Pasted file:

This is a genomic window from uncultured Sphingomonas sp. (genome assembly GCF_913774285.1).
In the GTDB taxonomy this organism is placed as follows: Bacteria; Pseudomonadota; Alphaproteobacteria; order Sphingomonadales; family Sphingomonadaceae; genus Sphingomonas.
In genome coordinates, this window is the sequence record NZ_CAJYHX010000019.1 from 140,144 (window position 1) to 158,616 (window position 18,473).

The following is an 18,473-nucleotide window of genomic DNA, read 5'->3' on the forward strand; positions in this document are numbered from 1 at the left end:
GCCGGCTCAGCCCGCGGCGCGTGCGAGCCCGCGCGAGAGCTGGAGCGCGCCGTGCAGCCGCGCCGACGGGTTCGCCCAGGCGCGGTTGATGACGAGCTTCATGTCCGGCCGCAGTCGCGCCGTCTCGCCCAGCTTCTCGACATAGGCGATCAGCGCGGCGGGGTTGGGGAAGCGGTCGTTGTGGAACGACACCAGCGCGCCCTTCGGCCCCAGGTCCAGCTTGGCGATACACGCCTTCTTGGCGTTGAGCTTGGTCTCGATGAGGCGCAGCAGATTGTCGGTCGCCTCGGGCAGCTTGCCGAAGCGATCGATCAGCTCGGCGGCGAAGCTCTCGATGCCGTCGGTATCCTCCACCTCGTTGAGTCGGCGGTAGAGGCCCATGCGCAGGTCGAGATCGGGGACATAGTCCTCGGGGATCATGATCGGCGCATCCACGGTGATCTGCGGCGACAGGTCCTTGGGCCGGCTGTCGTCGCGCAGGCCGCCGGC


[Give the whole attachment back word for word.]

This is a genomic window from uncultured Sphingomonas sp. (genome assembly GCF_913774285.1).
In the GTDB taxonomy this organism is placed as follows: Bacteria; Pseudomonadota; Alphaproteobacteria; order Sphingomonadales; family Sphingomonadaceae; genus Sphingomonas.
In genome coordinates, this window is the sequence record NZ_CAJYHX010000019.1 from 140,144 (window position 1) to 158,616 (window position 18,473).

The following is an 18,473-nucleotide window of genomic DNA, read 5'->3' on the forward strand; positions in this document are numbered from 1 at the left end:
GCCGGCTCAGCCCGCGGCGCGTGCGAGCCCGCGCGAGAGCTGGAGCGCGCCGTGCAGCCGCGCCGACGGGTTCGCCCAGGCGCGGTTGATGACGAGCTTCATGTCCGGCCGCAGTCGCGCCGTCTCGCCCAGCTTCTCGACATAGGCGATCAGCGCGGCGGGGTTGGGGAAGCGGTCGTTGTGGAACGACACCAGCGCGCCCTTCGGCCCCAGGTCCAGCTTGGCGATACACGCCTTCTTGGCGTTGAGCTTGGTCTCGATGAGGCGCAGCAGATTGTCGGTCGCCTCGGGCAGCTTGCCGAAGCGATCGATCAGCTCGGCGGCGAAGCTCTCGATGCCGTCGGTATCCTCCACCTCGTTGAGTCGGCGGTAGAGGCCCATGCGCAGGTCGAGATCGGGGACATAGTCCTCGGGGATCATGATCGGCGCATCCACGGTGATCTGCGGCGACAGGTCCTTGGGCCGGCTGTCGTCGCGCAGGCCGCCGGC